This week is screen free week.  

This week is screen free week.  It started out in 1994 as TV turn-off week, in the days before we had so many screens.  One of the moms in my parent-child class remembers celebrating TV turnoff week when she was in grade school.  It is aimed at school age and pre-school children.

In the Waldorf school, we recommend that children under 7 not have any screen time.  It is like junk food for the child’s brain and body.  They take in the images and are unable to filter out or distinguish between what is real and what is not real.  There are so many articles, scientific and otherwise, talking about the negative effects of media on children.  Here is one that came in the organizer’s packet for screen free week (I deleted the footnotes because I couldn’t figure out how to format them, but there are 27 of them!):

The American Academy of Pediatrics recommends no screen time for children
under 2 and less than 2 hours per day for older children.
Excessive screen time puts young children at risk
• Forty percent of 3-month-old infants are regular viewers of screen media, and 19% of babies 1 year and under have a TV in their bedroom.
• Screen time can be habit-forming: the more time children engage with screens, the harder time they have turning them off as older children.
• Screen time for children under 3 is linked to irregular sleep patterns and delayed language acquisition.
• The more time preschool children and babies spend with screens, the less time they spend interacting with their parents. Even when parents coview, they spend less time talking to their children than when they’re engaged in other activities.
• Toddler screen time is also associated with problems in later childhood, including lower math and school achievement, reduced physical activity, victimization by classmates, and increased BMI.
• Direct exposure to TV and overall household viewing are associated with increased early childhood aggression.
• The more time preschool children spend with screens, the less time they spend engaged in creative play – the foundation of learning, constructive problem solving, and creativity.
• On average, preschool children see nearly 25,000 television commercials, a figure that does not include product placement.  School-age children are also at risk from excessive screen time
• Including multitasking, children ages 8-18 spend an average of 4 ½ hours per day watching television, 1 ½ hours using computers, and more than an hour playing video games.
• Black and Hispanic youth spend even more time with screen media than their white peers.
• Time spent with screens is associated with:
– childhood obesity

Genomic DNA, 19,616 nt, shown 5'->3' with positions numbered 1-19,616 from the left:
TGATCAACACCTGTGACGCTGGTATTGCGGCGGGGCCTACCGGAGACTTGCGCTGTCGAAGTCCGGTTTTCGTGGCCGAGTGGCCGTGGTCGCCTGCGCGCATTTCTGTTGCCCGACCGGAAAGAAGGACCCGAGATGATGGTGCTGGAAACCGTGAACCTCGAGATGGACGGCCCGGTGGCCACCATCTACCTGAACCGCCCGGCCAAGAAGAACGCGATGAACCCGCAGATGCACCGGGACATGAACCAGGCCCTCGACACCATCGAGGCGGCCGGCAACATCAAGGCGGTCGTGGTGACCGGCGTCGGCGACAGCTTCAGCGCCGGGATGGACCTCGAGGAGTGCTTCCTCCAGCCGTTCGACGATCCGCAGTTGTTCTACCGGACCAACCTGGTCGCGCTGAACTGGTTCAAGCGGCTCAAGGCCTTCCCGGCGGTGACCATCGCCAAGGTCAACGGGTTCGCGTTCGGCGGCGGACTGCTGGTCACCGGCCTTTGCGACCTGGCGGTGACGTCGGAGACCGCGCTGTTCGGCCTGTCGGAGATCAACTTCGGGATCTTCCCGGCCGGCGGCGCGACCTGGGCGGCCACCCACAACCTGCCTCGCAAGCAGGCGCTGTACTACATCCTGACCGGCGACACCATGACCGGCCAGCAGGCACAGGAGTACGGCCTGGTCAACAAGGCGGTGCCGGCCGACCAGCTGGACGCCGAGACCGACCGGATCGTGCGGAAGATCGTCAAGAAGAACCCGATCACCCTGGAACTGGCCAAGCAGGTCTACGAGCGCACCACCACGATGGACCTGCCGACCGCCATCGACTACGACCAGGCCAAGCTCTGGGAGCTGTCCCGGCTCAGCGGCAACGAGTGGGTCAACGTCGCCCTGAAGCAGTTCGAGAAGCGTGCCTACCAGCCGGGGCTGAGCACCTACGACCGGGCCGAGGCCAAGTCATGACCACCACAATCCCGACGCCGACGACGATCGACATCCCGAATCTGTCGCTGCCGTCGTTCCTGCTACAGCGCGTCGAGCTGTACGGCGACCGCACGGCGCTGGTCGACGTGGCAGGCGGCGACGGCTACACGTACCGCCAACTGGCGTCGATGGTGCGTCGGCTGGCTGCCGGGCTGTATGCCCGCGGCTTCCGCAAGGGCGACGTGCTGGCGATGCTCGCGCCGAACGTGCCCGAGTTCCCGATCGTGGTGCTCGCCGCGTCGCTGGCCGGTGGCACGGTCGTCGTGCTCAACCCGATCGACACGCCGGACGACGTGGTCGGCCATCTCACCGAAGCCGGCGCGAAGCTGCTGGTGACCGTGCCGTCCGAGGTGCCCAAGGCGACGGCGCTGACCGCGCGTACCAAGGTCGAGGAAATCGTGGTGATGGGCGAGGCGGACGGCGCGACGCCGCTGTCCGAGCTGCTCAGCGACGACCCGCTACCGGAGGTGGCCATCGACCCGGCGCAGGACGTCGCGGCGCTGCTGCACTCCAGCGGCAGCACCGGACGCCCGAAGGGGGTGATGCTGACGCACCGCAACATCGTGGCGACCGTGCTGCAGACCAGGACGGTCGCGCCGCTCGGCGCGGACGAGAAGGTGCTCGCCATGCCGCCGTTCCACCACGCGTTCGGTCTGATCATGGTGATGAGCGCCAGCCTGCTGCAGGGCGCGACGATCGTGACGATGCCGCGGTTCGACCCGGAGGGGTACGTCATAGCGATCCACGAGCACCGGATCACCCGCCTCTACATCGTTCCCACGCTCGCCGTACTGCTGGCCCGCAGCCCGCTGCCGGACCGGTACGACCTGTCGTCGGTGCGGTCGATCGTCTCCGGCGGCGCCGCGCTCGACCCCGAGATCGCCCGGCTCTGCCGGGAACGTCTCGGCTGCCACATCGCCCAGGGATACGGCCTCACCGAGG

– sleep disturbances
– attention span issues
• Children with 2 or more hours of daily screen time are more likely to have increased psychological difficulties, including hyperactivity, emotional and conduct problems, as well as difficulties with peers.
kids and screens

In a survey of youth ages 8-18, nearly 1 in 4 said they felt “addicted” to video games.

• Adolescents who watch 3 or more hours of television daily are at especially high risk for poor homework completion, negative attitudes toward school, poor grades, and long-term academic failure.
• Adolescents with a television in their bedroom spend more time watching TV and report less physical activity, less healthy dietary habits, worse school performance, and fewer family meals.
• Children with a television in their bedroom are more likely to be overweight.
• Especially high rates of bedroom televisions (70-74%) have been seen among racial/ethnic minority children aged 2 to 13 years.24
Research shows the benefits of reduced screen time.
• Reducing screen time can help prevent childhood obesity.
• Children who spend less time watching television in early years tend to do better in school, have a healthier diet, be more physically active, and are better able to engage in schoolwork in later elementary school.
• Television viewing at a young age is associated with later behavioral problems, but not if heavy viewing is discontinued before age six.
• Limiting exposure to television during the first 4 years of life may decrease children’s interest in it in later years.

The American Academy of Pediatrics recommends that parents create
an electronic-media-free environment in children’s bedrooms.

There are so many fun things one can do without a screen.  I am going to turn mine off now and see what I can find to do!

I am a writer, handworker, artist and teacher (a WHAT!), and a mom of two beautiful daughters who are amazingly 17 and 21. I am working on getting my first book, a fantasy novel for young people, published and am busy spinning on my new spinning wheel. I have been a Waldorf early childhood teacher for 10 years now, and before that, I was a lawyer. Teaching is much more fun.

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